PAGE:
It's warm, peaceful and comfortable indoors, so why would you want to take your meditation practice into nature? I practice both indoors and in nature, and I find that each approach offers different gifts.
Mindfulness in nature often uses the same exercises as indoor practice, but involving nature can make a big difference. Some kinds of natural environments can help you be more more mindful: Birdsong, the wind in the trees, or the gentle sound of a stream provide sensory stimuli that are effortlessly fascinating and support quite contemplation.
Nature provides ample opportunities to practise your mindfulness skills. Mindfulness is concerned with focusing our attention on the present moment and nature provides a rich variety of sensory experience Nature can also offer us lessons in acceptance, help us become less judgemental and - by revealing our profound interconnectedness - facilitate greater compassion.
The Buddhist monk Thich Nhat Hanh explains that the purpose of our existence is "to awaken from our illusion of separateness." I've spent many years trying to find ways to help people awaken from that illusion and to realize the glorious truth; we are profoundly connected to nature. Simply being in nature can help deepen awareness of our interconnectedness, but mindfulness exercises are immensely helpful. After years of facilitating nature connection workshops, I've realized that almost everything I teach involves mindfulness.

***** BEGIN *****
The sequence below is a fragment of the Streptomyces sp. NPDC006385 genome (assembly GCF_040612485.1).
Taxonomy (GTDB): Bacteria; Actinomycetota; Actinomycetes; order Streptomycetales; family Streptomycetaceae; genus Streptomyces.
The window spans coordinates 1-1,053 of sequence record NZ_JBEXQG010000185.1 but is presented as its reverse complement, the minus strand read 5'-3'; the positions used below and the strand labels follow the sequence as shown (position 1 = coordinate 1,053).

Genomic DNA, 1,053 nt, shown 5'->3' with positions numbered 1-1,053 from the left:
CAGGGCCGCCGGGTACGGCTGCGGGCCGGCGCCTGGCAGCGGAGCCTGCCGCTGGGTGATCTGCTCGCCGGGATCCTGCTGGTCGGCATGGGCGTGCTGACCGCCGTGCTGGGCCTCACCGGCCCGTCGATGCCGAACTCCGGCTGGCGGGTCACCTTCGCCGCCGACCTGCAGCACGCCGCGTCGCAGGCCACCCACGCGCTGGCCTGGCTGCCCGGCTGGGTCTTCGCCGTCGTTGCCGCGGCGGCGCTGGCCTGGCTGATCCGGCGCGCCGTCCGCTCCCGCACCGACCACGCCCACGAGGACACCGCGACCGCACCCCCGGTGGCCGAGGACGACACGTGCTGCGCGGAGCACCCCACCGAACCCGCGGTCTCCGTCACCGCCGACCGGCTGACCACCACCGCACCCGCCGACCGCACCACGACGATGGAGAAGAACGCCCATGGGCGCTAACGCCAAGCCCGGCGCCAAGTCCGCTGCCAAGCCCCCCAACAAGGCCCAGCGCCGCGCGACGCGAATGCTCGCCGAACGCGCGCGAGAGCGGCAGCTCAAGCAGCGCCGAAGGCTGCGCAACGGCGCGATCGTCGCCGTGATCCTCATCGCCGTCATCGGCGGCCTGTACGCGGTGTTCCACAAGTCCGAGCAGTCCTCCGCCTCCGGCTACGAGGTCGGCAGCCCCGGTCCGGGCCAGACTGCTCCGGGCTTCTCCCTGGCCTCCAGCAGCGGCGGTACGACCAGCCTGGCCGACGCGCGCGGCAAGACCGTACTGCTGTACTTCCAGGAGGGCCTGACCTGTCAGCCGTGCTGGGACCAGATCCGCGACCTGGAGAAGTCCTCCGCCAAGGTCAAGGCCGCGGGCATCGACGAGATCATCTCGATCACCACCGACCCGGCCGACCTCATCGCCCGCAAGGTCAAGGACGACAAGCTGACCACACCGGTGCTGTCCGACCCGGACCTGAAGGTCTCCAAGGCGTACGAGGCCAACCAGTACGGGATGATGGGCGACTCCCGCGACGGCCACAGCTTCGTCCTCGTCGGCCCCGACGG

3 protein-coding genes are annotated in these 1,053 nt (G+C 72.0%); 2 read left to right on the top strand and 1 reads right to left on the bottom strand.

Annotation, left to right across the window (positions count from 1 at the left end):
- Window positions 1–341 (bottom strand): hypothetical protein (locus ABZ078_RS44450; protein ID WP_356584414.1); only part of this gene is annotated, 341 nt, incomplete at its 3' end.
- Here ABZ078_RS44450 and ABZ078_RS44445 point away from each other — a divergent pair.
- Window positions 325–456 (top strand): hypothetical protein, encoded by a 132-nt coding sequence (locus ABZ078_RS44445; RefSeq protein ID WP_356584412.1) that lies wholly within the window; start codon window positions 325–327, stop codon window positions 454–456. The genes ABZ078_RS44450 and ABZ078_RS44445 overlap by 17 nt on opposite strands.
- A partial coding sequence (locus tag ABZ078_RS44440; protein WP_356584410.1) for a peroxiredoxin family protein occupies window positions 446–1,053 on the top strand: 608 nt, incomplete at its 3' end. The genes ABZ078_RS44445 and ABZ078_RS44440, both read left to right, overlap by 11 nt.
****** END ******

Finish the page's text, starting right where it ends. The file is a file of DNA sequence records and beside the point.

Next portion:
My PhD research found that meditation was a common pathway to deep nature connection and that it inspired environmental action. Other researchers have found similar results: Mindfulness enhances the impact of our experiences in nature and strengthens nature connectedness. Indoor meditation practice doesn't seem to have the same impact. Although it encourages people to 'think green', that often doesn't translate into pro-environmental behaviour.
If you're already involved in environmental activism, I'd highly recommend trying mindfulness in nature: It can help support you and your work.